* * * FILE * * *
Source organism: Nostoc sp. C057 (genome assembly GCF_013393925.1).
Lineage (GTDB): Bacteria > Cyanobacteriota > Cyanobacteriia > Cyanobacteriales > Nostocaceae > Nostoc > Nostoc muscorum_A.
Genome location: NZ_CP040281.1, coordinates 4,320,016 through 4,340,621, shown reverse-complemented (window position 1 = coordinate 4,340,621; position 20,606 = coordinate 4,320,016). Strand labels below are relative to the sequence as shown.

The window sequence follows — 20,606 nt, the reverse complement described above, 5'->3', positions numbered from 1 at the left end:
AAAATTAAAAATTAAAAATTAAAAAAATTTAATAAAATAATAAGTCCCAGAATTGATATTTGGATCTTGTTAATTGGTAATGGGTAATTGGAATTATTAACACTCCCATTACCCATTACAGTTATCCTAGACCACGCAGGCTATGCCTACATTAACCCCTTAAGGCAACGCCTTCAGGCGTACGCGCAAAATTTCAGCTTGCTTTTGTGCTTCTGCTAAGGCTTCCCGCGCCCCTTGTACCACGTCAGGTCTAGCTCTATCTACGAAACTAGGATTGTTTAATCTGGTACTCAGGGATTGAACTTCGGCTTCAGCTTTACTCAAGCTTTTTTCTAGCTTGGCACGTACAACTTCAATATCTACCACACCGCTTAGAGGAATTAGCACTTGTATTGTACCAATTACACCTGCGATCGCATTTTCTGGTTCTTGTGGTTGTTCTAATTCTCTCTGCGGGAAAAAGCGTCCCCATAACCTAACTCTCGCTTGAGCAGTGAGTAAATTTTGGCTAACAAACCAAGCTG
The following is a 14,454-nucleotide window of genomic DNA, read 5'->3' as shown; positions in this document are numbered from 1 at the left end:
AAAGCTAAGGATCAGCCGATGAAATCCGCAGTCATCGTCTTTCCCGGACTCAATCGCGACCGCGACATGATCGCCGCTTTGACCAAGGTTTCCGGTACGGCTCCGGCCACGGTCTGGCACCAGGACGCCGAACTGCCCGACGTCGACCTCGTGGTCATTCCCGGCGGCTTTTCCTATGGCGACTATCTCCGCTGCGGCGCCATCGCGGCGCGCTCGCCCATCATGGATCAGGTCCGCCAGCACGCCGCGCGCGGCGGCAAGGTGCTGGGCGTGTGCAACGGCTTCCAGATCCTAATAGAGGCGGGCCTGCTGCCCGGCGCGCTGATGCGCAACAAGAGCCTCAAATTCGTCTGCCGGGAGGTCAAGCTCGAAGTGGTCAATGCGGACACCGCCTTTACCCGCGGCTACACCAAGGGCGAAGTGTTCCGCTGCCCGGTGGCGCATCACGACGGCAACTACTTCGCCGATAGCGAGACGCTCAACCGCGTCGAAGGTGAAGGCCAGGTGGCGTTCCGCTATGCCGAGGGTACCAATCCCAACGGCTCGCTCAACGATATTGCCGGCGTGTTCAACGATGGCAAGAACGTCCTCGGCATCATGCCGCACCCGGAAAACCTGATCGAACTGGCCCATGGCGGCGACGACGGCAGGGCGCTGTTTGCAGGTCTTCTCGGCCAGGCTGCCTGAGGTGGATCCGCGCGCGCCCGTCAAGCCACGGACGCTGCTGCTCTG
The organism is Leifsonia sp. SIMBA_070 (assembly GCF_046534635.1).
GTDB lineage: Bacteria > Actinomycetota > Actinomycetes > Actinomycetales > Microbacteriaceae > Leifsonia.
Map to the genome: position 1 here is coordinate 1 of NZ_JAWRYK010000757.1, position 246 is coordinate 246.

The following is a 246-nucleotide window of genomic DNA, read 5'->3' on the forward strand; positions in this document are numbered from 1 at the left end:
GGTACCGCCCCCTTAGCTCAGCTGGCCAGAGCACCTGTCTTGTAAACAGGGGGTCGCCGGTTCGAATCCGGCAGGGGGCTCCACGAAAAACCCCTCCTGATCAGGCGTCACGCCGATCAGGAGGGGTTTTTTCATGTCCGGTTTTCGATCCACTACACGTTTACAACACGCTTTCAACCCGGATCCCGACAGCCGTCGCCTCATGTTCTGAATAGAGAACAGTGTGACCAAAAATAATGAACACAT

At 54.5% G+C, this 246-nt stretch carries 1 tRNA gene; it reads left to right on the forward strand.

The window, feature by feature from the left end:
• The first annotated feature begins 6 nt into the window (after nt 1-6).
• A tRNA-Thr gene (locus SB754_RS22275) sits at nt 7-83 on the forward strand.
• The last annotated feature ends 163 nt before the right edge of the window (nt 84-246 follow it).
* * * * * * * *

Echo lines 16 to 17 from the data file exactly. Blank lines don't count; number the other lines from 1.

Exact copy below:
• A tRNA-Thr gene (locus SB754_RS22275) sits at nt 7-83 on the forward strand.
• The last annotated feature ends 163 nt before the right edge of the window (nt 84-246 follow it).